Philipp Deidesheimer, the Comstock inventor of the square-set timber system, made deep hardrock mining a possibility throughout the world, thereby becoming a respected mining engineer. Deidesheimer was born to Jewish parents in Darmstadt, Hesse in 1832 before German unification. He attended the prestigious Freiburg School of Mines. At nineteen, the young mining engineer traveled to the California gold fields to work for several years. Eventually, he addressed one of the Comstock's most critical needs.
By 1860, miners found the Comstock Lode was dozens of feet wide in some places making it impossible for timbers to support caverns cleared of gold and silver ore. Seeking a solution, Ophir Mine director W. F. Babcock summoned Deidesheimer to Virginia City. The engineer arrived in November 1860. After about a month, he developed the famed square-set timber method.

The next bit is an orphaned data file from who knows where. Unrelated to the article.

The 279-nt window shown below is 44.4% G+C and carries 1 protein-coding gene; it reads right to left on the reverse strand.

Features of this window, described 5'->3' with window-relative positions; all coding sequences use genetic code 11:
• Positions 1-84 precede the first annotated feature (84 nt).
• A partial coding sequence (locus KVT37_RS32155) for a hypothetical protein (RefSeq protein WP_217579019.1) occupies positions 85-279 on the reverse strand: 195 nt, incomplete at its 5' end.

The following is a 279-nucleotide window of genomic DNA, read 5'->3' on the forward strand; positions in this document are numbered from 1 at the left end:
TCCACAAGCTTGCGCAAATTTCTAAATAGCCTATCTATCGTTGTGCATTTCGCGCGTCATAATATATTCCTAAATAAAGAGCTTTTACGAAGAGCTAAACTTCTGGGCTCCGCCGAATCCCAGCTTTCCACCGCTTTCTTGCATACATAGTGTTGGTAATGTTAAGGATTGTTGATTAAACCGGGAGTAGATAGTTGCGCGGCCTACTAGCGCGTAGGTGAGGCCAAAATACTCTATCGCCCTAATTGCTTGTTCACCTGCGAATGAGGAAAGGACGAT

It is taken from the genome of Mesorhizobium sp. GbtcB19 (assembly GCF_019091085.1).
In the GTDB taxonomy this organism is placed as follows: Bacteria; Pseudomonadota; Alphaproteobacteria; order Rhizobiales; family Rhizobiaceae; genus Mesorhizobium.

With thick timbers of regular dimensions, carpenters could assemble Deidesheimer's series of cubes in any direction to support every underground situation. Unfortunately, he failed to patent his invention, and other mines adopted the system without payment. Deidesheimer's square-set timbers became an international standard for the next fifty years.
Because Deidesheimer's name commanded respect, mines quickly employed him. Unprofitable properties exploited his credibility to boost stock prices, and ultimately, he failed economically. He eventually relocated to Sierra City, California, where he continued as a mine supervisor. Deidesheimer died in 1916.